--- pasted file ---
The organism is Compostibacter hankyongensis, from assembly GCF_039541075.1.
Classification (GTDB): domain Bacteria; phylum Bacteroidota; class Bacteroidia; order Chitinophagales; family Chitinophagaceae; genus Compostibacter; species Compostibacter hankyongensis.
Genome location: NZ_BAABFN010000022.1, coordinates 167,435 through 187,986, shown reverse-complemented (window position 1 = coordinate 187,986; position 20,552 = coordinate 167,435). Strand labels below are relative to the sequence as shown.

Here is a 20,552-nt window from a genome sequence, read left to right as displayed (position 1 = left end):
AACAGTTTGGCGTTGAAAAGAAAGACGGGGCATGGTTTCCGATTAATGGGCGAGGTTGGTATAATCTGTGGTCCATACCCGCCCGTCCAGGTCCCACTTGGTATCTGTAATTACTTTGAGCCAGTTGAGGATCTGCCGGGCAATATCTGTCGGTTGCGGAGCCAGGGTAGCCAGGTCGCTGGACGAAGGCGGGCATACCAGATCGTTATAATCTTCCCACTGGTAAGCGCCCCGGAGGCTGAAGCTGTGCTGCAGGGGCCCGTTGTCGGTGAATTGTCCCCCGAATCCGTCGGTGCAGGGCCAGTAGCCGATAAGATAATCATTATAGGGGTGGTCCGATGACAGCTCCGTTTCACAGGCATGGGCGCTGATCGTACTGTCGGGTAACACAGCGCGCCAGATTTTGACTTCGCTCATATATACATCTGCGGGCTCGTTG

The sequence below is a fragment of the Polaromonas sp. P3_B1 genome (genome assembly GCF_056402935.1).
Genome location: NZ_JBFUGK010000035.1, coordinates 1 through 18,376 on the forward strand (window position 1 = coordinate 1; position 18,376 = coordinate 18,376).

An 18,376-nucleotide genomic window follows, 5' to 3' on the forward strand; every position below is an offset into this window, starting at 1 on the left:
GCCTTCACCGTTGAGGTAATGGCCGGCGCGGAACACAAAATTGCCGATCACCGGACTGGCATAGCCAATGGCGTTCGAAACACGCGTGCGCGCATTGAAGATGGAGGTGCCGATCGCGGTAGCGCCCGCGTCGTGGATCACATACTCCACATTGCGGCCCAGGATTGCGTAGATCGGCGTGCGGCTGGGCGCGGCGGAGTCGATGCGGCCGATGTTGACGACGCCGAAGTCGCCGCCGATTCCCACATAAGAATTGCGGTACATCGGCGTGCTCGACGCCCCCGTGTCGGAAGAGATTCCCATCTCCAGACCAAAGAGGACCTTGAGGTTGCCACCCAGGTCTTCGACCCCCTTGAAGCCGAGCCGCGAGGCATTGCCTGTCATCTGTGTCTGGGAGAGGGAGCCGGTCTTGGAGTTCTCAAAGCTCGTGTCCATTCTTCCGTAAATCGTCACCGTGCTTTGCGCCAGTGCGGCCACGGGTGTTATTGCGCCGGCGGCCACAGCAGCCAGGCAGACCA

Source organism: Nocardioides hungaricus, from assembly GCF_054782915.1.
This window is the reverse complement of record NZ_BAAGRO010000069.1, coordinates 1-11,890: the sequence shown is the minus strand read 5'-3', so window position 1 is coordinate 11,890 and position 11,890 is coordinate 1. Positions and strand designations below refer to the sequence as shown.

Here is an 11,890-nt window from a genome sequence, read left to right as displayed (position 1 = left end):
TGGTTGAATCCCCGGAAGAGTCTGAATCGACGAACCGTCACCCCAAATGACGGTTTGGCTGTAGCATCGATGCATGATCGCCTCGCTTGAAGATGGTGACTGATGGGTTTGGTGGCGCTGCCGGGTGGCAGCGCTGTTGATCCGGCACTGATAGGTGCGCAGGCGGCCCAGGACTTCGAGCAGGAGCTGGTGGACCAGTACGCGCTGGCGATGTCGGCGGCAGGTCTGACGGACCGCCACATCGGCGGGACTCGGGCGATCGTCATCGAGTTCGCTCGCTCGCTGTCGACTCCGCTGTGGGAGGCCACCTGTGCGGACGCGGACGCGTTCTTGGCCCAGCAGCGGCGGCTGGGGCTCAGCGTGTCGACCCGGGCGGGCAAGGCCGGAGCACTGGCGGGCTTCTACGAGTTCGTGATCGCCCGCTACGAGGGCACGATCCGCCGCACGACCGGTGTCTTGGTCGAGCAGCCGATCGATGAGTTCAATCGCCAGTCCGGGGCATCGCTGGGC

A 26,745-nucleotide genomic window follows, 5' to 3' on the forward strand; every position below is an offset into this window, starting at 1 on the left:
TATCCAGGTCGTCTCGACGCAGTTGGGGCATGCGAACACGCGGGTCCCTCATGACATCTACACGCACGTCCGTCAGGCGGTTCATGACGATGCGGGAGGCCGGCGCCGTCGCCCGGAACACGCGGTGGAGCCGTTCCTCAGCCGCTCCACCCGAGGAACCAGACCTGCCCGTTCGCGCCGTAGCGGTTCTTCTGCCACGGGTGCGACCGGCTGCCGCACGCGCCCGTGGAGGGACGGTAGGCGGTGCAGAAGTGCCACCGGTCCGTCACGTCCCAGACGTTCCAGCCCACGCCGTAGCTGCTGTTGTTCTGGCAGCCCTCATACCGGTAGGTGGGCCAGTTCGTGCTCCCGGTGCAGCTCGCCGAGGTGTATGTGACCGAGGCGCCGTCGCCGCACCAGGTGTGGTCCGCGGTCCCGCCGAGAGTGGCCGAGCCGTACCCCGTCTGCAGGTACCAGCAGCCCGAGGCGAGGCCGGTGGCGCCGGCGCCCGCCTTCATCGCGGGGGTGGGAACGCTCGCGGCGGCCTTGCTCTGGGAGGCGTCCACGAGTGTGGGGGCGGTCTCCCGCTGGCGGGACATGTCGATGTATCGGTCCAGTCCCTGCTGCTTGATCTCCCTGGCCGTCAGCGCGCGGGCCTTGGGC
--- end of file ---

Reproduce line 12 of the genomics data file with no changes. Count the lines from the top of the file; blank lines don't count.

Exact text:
Here is an 11,890-nt window from a genome sequence, read left to right as displayed (position 1 = left end):